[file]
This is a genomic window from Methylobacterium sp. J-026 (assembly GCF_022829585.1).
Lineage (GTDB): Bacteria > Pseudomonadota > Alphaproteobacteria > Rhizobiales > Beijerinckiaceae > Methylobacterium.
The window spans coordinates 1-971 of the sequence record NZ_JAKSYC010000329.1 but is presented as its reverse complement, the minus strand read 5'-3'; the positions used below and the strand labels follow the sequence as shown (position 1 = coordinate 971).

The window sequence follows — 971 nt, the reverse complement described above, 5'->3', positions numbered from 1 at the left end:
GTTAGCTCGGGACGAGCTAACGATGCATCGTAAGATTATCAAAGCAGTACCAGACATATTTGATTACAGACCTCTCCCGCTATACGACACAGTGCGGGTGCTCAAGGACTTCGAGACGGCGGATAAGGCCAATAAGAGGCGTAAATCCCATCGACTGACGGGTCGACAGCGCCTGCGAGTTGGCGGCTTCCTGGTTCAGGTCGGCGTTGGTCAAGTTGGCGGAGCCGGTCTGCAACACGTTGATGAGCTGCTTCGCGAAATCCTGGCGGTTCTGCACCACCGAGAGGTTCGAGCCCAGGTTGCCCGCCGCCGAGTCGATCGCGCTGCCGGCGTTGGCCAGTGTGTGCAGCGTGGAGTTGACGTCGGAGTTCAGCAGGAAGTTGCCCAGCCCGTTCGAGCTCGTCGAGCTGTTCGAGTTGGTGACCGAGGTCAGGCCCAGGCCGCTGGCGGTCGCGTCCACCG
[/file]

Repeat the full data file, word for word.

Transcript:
This is a genomic window from Methylobacterium sp. J-026 (assembly GCF_022829585.1).
Lineage (GTDB): Bacteria > Pseudomonadota > Alphaproteobacteria > Rhizobiales > Beijerinckiaceae > Methylobacterium.
The window spans coordinates 1-971 of the sequence record NZ_JAKSYC010000329.1 but is presented as its reverse complement, the minus strand read 5'-3'; the positions used below and the strand labels follow the sequence as shown (position 1 = coordinate 971).

The window sequence follows — 971 nt, the reverse complement described above, 5'->3', positions numbered from 1 at the left end:
GTTAGCTCGGGACGAGCTAACGATGCATCGTAAGATTATCAAAGCAGTACCAGACATATTTGATTACAGACCTCTCCCGCTATACGACACAGTGCGGGTGCTCAAGGACTTCGAGACGGCGGATAAGGCCAATAAGAGGCGTAAATCCCATCGACTGACGGGTCGACAGCGCCTGCGAGTTGGCGGCTTCCTGGTTCAGGTCGGCGTTGGTCAAGTTGGCGGAGCCGGTCTGCAACACGTTGATGAGCTGCTTCGCGAAATCCTGGCGGTTCTGCACCACCGAGAGGTTCGAGCCCAGGTTGCCCGCCGCCGAGTCGATCGCGCTGCCGGCGTTGGCCAGTGTGTGCAGCGTGGAGTTGACGTCGGAGTTCAGCAGGAAGTTGCCCAGCCCGTTCGAGCTCGTCGAGCTGTTCGAGTTGGTGACCGAGGTCAGGCCCAGGCCGCTGGCGGTCGCGTCCACCG